Ardisia pallidiflora Standl.
Caballeria ferruginea Ruiz & Pav.
Manglilla ferruginea (Ruiz & Pav.) Roem. & Schult.
Myrsine ferruginea (Ruiz & Pav.) Spreng.
Myrsine flocculosa Mart.
Myrsine guatemalensis Gand.
Myrsine jelskii Zahlbr.
Myrsine laeta Duss
Myrsine laeta Griseb.
Myrsine microcalyx Lundell
Myrsine myricoides Schltdl.
Myrsine nigrescens Lundell
Myrsine paulensis A.DC.
Myrsine popayanensis Kunth
Myrsine rufa (Lundell) Lundell
Myrsine rufescens A.DC.
Myrsine salicifolia A.DC.
Myrsine saligna (Willd. ex Schult. & Schult.f.) A.DC.
Myrsine tomentosa C.Presl
Myrsine vestita Lundell
Myrsine viridis Rusby
Rapanea ambigua Mez
Rapanea coriacea (Sw.) Mez
Rapanea ferruginea (Ruiz & Pav.) Mez
Rapanea jelskii (Zahlbr.) Mez
Rapanea mandonii Mez
Rapanea microcalyx (Lundell) Lundell
Rapanea myricoides (Schltdl.) Lundell
Rapanea nigrescens (Lundell) Lundell
Rapanea panamensis Lundell
Rapanea paulensis (A.DC.) Mez
Rapanea rufa Lundell
Rapanea vestita (Lundell) Lundell
Samara coriacea Sw.
Samara saligna Willd. ex Schult. & Schult.f.
Myrsine coriacea is an evergreen tree with an open, narrow crown; it can grow 6 - 12 metres tall. The slender, cylindrical bole can be 30 - 40cm in diameter[
The tree is harvested from the wild for its wood. It can be used as a pioneer species when restoring woodland or establishing woodland gardens.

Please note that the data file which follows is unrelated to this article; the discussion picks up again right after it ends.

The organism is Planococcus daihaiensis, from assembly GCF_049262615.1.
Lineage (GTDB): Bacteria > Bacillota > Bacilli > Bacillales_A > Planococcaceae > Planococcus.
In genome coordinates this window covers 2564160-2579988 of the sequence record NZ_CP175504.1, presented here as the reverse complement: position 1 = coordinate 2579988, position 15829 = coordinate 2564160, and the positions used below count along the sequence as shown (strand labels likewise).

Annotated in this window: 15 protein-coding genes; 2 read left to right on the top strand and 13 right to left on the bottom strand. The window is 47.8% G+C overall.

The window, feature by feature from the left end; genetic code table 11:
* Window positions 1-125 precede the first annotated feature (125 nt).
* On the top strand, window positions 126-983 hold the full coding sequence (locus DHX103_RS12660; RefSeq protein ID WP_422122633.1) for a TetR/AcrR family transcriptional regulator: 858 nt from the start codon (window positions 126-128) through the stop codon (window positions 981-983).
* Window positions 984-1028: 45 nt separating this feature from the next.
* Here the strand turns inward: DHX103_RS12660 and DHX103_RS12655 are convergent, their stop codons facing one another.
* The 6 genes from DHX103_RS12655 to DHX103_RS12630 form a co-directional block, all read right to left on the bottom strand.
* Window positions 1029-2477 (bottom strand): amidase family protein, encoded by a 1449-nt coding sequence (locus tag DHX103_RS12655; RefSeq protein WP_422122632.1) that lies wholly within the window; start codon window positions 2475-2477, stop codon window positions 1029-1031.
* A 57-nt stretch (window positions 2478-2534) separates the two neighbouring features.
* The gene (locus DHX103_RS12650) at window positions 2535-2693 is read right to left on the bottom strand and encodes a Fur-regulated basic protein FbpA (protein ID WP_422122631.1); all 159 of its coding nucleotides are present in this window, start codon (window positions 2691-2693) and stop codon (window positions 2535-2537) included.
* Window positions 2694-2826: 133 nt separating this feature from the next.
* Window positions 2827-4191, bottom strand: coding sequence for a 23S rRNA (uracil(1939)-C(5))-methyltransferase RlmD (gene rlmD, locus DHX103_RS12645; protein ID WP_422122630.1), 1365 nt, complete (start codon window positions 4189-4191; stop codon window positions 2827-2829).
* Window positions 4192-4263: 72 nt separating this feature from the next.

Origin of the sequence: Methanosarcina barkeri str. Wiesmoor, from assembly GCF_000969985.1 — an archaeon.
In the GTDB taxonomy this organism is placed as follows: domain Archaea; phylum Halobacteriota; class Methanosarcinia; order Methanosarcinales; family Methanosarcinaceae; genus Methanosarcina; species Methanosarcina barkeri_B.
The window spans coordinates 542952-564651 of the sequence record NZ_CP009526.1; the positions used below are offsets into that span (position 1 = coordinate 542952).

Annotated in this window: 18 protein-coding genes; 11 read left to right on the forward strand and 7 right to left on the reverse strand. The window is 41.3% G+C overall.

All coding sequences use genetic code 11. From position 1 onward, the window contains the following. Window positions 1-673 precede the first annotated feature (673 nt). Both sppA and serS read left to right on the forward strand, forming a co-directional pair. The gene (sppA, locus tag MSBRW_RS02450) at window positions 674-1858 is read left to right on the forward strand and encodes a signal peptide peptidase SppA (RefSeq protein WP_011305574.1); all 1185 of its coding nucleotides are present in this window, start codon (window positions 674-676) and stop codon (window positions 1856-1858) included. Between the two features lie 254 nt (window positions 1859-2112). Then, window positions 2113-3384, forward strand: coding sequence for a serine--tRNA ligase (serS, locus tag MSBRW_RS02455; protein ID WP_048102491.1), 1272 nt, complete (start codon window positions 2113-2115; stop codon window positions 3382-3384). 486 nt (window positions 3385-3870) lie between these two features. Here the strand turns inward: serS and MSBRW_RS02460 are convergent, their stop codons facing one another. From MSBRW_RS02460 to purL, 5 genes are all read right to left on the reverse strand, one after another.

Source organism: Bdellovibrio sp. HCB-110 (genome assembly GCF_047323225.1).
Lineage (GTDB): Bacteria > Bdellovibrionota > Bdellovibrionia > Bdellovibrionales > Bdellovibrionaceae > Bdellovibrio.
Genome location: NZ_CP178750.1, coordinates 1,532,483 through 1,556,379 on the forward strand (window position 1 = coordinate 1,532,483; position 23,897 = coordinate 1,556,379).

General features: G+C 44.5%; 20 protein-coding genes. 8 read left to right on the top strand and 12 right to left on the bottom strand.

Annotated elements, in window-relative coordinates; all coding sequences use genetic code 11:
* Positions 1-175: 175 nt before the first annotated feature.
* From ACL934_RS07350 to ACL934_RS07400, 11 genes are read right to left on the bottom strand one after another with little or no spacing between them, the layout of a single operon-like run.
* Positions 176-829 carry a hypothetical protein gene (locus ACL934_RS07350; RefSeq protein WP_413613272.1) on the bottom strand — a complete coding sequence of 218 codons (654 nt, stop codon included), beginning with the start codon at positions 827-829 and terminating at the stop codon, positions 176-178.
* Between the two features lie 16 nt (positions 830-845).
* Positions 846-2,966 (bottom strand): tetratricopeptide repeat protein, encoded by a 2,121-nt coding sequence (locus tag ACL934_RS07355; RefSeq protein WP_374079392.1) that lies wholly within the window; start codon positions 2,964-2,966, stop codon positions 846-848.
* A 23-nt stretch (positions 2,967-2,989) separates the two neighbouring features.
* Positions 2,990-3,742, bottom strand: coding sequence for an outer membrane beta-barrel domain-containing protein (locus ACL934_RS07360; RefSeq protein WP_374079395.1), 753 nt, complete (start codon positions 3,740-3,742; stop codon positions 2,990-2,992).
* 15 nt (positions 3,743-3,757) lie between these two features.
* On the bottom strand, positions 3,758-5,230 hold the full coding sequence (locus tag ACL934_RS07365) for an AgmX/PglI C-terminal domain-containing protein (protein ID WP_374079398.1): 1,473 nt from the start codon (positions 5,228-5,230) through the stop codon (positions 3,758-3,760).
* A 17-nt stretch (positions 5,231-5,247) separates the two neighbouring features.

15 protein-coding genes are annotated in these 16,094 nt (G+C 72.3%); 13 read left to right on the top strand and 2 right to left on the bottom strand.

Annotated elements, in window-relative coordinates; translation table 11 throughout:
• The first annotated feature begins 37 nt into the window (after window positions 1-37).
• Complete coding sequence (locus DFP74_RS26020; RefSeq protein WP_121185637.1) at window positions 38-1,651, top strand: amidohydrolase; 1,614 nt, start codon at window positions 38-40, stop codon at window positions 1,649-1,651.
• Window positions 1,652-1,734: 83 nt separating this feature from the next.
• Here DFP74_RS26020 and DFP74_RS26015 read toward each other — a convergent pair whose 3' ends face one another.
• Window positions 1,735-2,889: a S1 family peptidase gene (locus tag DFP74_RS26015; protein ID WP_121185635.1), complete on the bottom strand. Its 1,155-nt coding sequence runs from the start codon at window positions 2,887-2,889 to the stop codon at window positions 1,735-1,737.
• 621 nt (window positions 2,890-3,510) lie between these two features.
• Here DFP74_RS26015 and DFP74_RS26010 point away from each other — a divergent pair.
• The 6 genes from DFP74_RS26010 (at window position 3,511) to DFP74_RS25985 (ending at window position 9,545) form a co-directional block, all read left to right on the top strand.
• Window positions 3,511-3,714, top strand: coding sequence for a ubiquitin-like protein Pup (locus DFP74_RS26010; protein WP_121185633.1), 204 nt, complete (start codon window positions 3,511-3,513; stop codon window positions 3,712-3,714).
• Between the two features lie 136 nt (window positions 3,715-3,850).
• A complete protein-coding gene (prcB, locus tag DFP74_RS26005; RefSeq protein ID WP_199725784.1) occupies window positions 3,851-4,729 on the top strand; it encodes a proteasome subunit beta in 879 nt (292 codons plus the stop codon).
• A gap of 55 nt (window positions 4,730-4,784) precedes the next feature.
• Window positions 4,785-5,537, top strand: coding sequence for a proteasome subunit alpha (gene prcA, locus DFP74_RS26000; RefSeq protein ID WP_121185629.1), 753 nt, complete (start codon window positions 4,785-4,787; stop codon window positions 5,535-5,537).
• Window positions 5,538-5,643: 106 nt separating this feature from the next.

S. America - Argentina, Uruguay, Paraguay, Brazil, Bolivia, Peru, Ecuador, Colombia, Venezuela; C. America - Panama to Mexico; Caribbean
Various forest types, usually in the more open, secondary formations, favouring moist sites and slopes near rivers where it can be dominant; usually at elevations above 1,500 metres in the tropics, descending to lower elevations in the subtropics[
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A plant of the subtropics to the tropics, descending to lower elevations in the subtropics but rarely below 500 metres in the tropics and most commonly at elevations from 1,500 metres to over 3,000 metres.
Grows best in a sunny position[
]. Prefers a moist soil[
A fast-growing plant, able to reach a height of 3 - 4 metres within 2 years from seed[
Plants will often flower and produce fruit all year round[
Usually a dioecious species, though bisexual flowers are sometimes found. Generally, both male and female forms need to be grown if fruit and seed are required[
A fast-growing species that tolerates full sun and provides an edible fruit for the native fauna; it can be used as a pioneer species when restoring native woodland and can also be used for establishing woodland gardens[
The whitish wood is medium-textured, light in weight, with poor mechanical properties and not durable when exposed to the elements. It is easy to cut and can be used for internal purposes such as stays and beams, as well as for posts[
The wood is used to make charcoal[
Seed - best sown as soon as it is ripe in a partially shaded position in a nursery seedbed. A low germination rate can be expected, with the seed sprouting within 30 - 60 days[
]. When the seedlings are 4 - 5cm tall, pot them up into individual containers and they should be ready to plant out 5 - 6 months later[
The seed has a short viability of less than 3 months in storage[
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